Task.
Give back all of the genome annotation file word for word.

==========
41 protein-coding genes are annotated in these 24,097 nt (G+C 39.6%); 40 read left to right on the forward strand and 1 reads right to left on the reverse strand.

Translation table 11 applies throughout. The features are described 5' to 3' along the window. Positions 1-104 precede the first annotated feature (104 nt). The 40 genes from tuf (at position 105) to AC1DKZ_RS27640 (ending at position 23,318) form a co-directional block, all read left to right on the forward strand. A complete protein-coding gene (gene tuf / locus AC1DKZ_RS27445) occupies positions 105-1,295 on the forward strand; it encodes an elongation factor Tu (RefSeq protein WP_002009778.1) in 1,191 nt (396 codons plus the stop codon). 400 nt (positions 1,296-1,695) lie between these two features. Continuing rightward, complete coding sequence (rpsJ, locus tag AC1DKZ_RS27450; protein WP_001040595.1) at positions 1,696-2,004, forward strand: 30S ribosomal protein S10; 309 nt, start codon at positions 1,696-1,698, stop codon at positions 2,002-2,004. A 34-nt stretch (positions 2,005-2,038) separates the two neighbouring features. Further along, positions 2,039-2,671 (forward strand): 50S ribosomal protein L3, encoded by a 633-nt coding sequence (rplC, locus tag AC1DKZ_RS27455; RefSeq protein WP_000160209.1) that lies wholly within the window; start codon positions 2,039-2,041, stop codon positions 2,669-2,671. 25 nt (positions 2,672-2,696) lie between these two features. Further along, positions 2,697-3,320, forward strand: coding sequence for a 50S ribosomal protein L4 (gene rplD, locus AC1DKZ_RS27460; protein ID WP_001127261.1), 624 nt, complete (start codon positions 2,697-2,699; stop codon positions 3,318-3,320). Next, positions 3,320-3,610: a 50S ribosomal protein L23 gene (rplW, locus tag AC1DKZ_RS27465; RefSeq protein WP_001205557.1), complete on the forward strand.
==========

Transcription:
41 protein-coding genes are annotated in these 24,097 nt (G+C 39.6%); 40 read left to right on the forward strand and 1 reads right to left on the reverse strand.

Translation table 11 applies throughout. The features are described 5' to 3' along the window. Positions 1-104 precede the first annotated feature (104 nt). The 40 genes from tuf (at position 105) to AC1DKZ_RS27640 (ending at position 23,318) form a co-directional block, all read left to right on the forward strand. A complete protein-coding gene (gene tuf / locus AC1DKZ_RS27445) occupies positions 105-1,295 on the forward strand; it encodes an elongation factor Tu (RefSeq protein WP_002009778.1) in 1,191 nt (396 codons plus the stop codon). 400 nt (positions 1,296-1,695) lie between these two features. Continuing rightward, complete coding sequence (rpsJ, locus tag AC1DKZ_RS27450; protein WP_001040595.1) at positions 1,696-2,004, forward strand: 30S ribosomal protein S10; 309 nt, start codon at positions 1,696-1,698, stop codon at positions 2,002-2,004. A 34-nt stretch (positions 2,005-2,038) separates the two neighbouring features. Further along, positions 2,039-2,671 (forward strand): 50S ribosomal protein L3, encoded by a 633-nt coding sequence (rplC, locus tag AC1DKZ_RS27455; RefSeq protein WP_000160209.1) that lies wholly within the window; start codon positions 2,039-2,041, stop codon positions 2,669-2,671. 25 nt (positions 2,672-2,696) lie between these two features. Further along, positions 2,697-3,320, forward strand: coding sequence for a 50S ribosomal protein L4 (gene rplD, locus AC1DKZ_RS27460; protein ID WP_001127261.1), 624 nt, complete (start codon positions 2,697-2,699; stop codon positions 3,318-3,320). Next, positions 3,320-3,610: a 50S ribosomal protein L23 gene (rplW, locus tag AC1DKZ_RS27465; RefSeq protein WP_001205557.1), complete on the forward strand.